Magazine article The Spectator

Those Who Can, Teach

Magazine article The Spectator

Those Who Can, Teach

Article excerpt

Success Against the Odds:

Five lessons in How to Achieve the lmpossible;

The Story of Teach First by Brett Wigdortz Short Books, £8.99, pp. 272, ISBN 9781780721309 This book shouldn't work. A memoir written by a 40-year-old, who has never written a book before, hardly sounds promising.

The topic, education, moreover is death to good literature: barely has a book been written about the subject that is not dull beyond belief. Yet, against all the odds, this book turns out to be an enthralling read.

Teach First is one of the most inspiring ideas around in 21st-century Britain. The book tells the story of its first decade, from 2002-12. Rising from nowhere, it has become one of the top graduate employers in Britain and is slowly achieving its mission of transforming opportunities for socially disadvantaged young people. The idea is simple: inspire top graduates with the challenge of spending a minimum of two years teaching in Britain's most socially disadvantaged schools, motivating their students to transform their lives through educational achievement. Even if Teach First graduates leave for other careers after two years, the idea is that they will still be so fired by zeal for improving the lives of young people that they will provide leadership to achieve it in whatever careers they choose to pursue.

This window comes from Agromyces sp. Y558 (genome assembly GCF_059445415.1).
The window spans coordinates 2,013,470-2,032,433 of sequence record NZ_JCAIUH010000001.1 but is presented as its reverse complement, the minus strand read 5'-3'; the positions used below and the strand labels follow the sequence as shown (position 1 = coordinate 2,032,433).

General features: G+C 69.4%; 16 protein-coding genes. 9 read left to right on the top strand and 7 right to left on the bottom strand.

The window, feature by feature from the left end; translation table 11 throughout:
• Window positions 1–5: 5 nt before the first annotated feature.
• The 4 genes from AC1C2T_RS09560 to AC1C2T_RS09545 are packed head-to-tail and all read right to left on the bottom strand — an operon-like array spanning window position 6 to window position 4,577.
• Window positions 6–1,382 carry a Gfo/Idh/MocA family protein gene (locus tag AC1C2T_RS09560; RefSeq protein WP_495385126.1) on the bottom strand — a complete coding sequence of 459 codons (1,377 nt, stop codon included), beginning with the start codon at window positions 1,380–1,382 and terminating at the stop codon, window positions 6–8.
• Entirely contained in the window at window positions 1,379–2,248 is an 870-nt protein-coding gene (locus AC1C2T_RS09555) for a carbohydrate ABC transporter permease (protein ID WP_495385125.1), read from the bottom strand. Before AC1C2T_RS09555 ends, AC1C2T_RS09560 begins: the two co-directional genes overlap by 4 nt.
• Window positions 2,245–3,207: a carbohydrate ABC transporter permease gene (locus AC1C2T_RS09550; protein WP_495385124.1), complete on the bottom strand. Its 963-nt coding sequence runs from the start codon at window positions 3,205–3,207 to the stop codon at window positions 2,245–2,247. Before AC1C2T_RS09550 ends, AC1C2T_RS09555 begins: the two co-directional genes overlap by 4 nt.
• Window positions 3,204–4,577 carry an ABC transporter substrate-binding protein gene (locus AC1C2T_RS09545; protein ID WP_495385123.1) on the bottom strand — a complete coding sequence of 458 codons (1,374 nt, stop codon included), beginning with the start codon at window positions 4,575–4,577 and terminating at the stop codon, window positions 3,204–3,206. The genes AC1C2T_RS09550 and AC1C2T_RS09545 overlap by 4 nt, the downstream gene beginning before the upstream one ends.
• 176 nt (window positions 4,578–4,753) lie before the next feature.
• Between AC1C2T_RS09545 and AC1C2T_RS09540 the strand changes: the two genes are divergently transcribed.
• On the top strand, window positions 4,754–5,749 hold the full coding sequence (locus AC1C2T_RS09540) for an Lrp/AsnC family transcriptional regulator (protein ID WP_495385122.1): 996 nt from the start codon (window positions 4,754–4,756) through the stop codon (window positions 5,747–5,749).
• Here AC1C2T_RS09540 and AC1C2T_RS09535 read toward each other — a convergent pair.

The undoubted hero of the book is the author himself, the inspirer and CEO of Teach First, Brett Wigdortz. A consultant at McKinsey until the age of 28, the author describes with painful honesty how, as a lanky and green American in London, he became transfixed by the failure of schools to inspire and motivate poor children.

Great teaching is the vital ingredient. He refused to believe that top graduates were motivated purely by high salaries in international companies, and saw that large numbers would want to come into schools to transform the lives of young people, if only the right vehicle could be found. So he came up with the notion of a six-week 'boot camp' or crash course in teaching for carefully selected graduates, who would then be unleashed on the most disadvantaged schools. Persuading the educational establishment of his case, and finding the money to translate this vision into reality, makes for compelling reading.

Many setbacks were encountered.

Few were more troubling than what he believed would be a sign-off meeting with the Schools Minister in April 2003: officials were damning, and the plan was almost lost before its inception. The book is peppered with 'boxes' offering management-style lessons, one of the most deeply felt being:

'How to turn a "no" into a "yes". …

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